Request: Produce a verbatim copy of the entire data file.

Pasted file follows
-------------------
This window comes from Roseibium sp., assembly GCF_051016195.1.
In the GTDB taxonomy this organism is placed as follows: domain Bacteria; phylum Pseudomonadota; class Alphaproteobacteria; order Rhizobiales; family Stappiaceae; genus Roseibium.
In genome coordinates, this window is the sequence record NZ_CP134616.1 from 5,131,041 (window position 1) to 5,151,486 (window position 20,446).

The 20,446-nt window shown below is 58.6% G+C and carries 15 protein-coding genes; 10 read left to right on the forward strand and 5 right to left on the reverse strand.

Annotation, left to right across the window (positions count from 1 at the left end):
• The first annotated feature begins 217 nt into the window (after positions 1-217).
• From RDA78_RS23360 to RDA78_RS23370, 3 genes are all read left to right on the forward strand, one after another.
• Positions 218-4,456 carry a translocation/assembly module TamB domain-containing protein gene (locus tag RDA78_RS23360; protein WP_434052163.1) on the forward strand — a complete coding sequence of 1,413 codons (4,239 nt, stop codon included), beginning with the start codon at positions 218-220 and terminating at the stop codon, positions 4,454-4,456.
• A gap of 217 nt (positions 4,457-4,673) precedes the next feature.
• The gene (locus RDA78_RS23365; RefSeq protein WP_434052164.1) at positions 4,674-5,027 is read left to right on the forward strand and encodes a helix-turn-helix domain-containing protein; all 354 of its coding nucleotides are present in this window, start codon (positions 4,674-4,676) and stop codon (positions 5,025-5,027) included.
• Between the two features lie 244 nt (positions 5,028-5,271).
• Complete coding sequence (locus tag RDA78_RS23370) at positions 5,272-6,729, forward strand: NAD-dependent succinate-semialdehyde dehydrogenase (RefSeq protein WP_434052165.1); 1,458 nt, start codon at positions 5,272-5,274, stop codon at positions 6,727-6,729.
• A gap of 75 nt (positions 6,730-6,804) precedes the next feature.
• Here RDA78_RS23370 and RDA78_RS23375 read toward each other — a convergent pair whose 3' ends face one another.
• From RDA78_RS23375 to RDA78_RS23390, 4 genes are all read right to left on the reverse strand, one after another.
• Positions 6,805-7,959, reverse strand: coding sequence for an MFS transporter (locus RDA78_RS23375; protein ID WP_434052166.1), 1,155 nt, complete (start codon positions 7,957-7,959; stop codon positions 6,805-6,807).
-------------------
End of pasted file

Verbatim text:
This window comes from Roseibium sp., assembly GCF_051016195.1.
In the GTDB taxonomy this organism is placed as follows: domain Bacteria; phylum Pseudomonadota; class Alphaproteobacteria; order Rhizobiales; family Stappiaceae; genus Roseibium.
In genome coordinates, this window is the sequence record NZ_CP134616.1 from 5,131,041 (window position 1) to 5,151,486 (window position 20,446).

The 20,446-nt window shown below is 58.6% G+C and carries 15 protein-coding genes; 10 read left to right on the forward strand and 5 right to left on the reverse strand.

Annotation, left to right across the window (positions count from 1 at the left end):
• The first annotated feature begins 217 nt into the window (after positions 1-217).
• From RDA78_RS23360 to RDA78_RS23370, 3 genes are all read left to right on the forward strand, one after another.
• Positions 218-4,456 carry a translocation/assembly module TamB domain-containing protein gene (locus tag RDA78_RS23360; protein WP_434052163.1) on the forward strand — a complete coding sequence of 1,413 codons (4,239 nt, stop codon included), beginning with the start codon at positions 218-220 and terminating at the stop codon, positions 4,454-4,456.
• A gap of 217 nt (positions 4,457-4,673) precedes the next feature.
• The gene (locus RDA78_RS23365; RefSeq protein WP_434052164.1) at positions 4,674-5,027 is read left to right on the forward strand and encodes a helix-turn-helix domain-containing protein; all 354 of its coding nucleotides are present in this window, start codon (positions 4,674-4,676) and stop codon (positions 5,025-5,027) included.
• Between the two features lie 244 nt (positions 5,028-5,271).
• Complete coding sequence (locus tag RDA78_RS23370) at positions 5,272-6,729, forward strand: NAD-dependent succinate-semialdehyde dehydrogenase (RefSeq protein WP_434052165.1); 1,458 nt, start codon at positions 5,272-5,274, stop codon at positions 6,727-6,729.
• A gap of 75 nt (positions 6,730-6,804) precedes the next feature.
• Here RDA78_RS23370 and RDA78_RS23375 read toward each other — a convergent pair whose 3' ends face one another.
• From RDA78_RS23375 to RDA78_RS23390, 4 genes are all read right to left on the reverse strand, one after another.
• Positions 6,805-7,959, reverse strand: coding sequence for an MFS transporter (locus RDA78_RS23375; protein ID WP_434052166.1), 1,155 nt, complete (start codon positions 7,957-7,959; stop codon positions 6,805-6,807).